Emergency funding helps to keep Russia's wild tigers fed
Dec 10, 2013
The worst floods in 50 years and a shortage of acorns and cedar nuts in the Anyuisky National Park, which is home to about 20 rare Amur tigers, has meant that the predators’ favourite food is struggling to survive.
“The autumn flood water saturated the land and froze solid making it almost impossible for wild boar to forage,” explains DSWF CEO, Sally Case. “What food they can find is low in nutrients and the boar and deer are struggling to fatten up for the harsh winter ahead where average temperatures plummet to an icy -40°C. The grant will buy 80 tons of forage, enough to feed the boars for the next four months.”
A tiger without enough food is a dangerous animal. Not only could hunger lead to starvation but it also drives tigers closer to human settlements in search of easy prey which in turn leads to the killing of livestock and domestic animals and retaliatory action. Reports of several dogs being attacked by a tiger in one Russian village have already made the Russian newspapers and led to the authorities trying to scare the animal away. If that fails, attempts will be made to capture the tiger and move it to a rehabilitation centre .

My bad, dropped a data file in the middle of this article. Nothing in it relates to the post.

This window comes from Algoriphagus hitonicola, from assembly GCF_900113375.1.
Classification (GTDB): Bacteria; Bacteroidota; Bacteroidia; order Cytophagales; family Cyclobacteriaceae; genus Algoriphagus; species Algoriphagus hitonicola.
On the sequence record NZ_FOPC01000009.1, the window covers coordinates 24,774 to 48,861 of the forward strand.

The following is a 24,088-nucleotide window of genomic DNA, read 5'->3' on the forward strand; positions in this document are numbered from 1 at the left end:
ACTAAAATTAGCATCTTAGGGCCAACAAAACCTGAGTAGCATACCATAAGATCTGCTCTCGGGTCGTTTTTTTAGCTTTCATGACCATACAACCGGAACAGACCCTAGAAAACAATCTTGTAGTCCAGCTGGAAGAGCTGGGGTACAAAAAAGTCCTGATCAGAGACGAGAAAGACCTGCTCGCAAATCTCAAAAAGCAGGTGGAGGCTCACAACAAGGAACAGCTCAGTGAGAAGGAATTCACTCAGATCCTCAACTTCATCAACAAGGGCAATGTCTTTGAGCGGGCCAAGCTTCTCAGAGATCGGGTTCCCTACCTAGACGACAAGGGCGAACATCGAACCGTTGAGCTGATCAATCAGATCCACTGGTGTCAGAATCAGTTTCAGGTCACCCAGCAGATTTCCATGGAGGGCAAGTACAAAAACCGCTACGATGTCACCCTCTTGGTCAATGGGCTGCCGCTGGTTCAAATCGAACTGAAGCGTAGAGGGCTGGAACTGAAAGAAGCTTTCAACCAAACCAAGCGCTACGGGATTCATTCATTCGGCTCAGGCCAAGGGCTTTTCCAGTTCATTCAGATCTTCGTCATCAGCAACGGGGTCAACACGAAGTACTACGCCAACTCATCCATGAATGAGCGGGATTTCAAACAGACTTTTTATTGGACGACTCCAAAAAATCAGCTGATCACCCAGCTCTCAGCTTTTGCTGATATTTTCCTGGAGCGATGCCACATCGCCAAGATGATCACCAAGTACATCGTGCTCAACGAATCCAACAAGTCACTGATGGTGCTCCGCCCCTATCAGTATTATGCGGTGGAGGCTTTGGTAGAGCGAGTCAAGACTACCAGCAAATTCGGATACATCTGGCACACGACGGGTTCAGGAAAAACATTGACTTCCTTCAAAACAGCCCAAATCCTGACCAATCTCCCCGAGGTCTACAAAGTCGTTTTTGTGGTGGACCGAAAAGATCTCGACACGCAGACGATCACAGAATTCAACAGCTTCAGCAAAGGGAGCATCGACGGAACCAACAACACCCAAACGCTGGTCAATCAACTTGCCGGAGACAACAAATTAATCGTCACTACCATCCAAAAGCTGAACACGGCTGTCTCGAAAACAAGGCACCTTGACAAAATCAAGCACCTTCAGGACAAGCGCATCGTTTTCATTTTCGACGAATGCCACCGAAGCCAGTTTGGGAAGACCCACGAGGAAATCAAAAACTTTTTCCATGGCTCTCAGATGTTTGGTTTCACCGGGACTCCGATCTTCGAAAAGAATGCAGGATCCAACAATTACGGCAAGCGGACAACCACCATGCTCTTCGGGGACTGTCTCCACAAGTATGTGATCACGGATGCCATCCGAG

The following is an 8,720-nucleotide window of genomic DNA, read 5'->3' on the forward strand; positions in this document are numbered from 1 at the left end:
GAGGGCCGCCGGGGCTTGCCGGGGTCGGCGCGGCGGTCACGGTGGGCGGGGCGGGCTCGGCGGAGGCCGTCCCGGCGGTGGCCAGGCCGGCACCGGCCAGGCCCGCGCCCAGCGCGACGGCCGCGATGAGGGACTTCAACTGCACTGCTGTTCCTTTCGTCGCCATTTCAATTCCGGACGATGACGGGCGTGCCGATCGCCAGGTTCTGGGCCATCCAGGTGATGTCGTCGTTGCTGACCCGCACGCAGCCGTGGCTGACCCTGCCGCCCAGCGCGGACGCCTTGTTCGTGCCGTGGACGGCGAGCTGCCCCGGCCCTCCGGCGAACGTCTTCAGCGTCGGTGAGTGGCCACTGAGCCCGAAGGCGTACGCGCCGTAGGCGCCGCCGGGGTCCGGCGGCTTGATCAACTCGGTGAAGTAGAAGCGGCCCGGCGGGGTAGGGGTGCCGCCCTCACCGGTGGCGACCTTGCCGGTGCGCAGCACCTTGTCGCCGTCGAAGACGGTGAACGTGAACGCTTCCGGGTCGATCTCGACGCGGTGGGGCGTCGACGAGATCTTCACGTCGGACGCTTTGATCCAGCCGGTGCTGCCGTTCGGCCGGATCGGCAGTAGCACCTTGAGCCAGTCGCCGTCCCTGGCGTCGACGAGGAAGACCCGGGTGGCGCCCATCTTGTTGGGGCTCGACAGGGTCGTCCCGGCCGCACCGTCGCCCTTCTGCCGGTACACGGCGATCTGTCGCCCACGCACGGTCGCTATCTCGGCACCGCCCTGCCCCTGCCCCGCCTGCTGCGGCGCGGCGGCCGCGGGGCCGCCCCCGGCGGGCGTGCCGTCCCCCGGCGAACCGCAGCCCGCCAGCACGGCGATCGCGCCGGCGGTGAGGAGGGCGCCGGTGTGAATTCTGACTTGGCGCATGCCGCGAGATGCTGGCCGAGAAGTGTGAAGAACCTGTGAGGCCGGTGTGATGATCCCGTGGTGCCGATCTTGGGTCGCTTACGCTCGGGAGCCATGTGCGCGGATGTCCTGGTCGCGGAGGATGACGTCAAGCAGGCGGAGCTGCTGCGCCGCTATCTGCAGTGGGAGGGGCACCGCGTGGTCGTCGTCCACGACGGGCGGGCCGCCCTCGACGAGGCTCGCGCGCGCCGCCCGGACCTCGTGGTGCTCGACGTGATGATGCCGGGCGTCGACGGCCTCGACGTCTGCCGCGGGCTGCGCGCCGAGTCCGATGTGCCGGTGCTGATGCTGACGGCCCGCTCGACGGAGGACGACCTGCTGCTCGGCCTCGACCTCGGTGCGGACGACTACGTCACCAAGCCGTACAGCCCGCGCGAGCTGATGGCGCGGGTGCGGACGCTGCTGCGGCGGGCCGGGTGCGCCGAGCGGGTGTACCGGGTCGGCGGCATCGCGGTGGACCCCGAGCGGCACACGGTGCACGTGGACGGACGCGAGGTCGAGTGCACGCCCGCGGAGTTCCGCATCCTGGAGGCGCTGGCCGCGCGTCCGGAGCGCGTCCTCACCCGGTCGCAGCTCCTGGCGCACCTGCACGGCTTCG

“Our aim is to ensure that these magnificent and highly endangered tigers remain wild and free,” adds Sally Case. “The last thing we want is for retaliatory actions to lead to the loss of a tiger. With only about 450 Amur tigers left in the wild every animal is vital for the species survival.”
You can support the Amur tiger this winter by donating online here or for UK supporters to text TIGR11 £10 to 70070.
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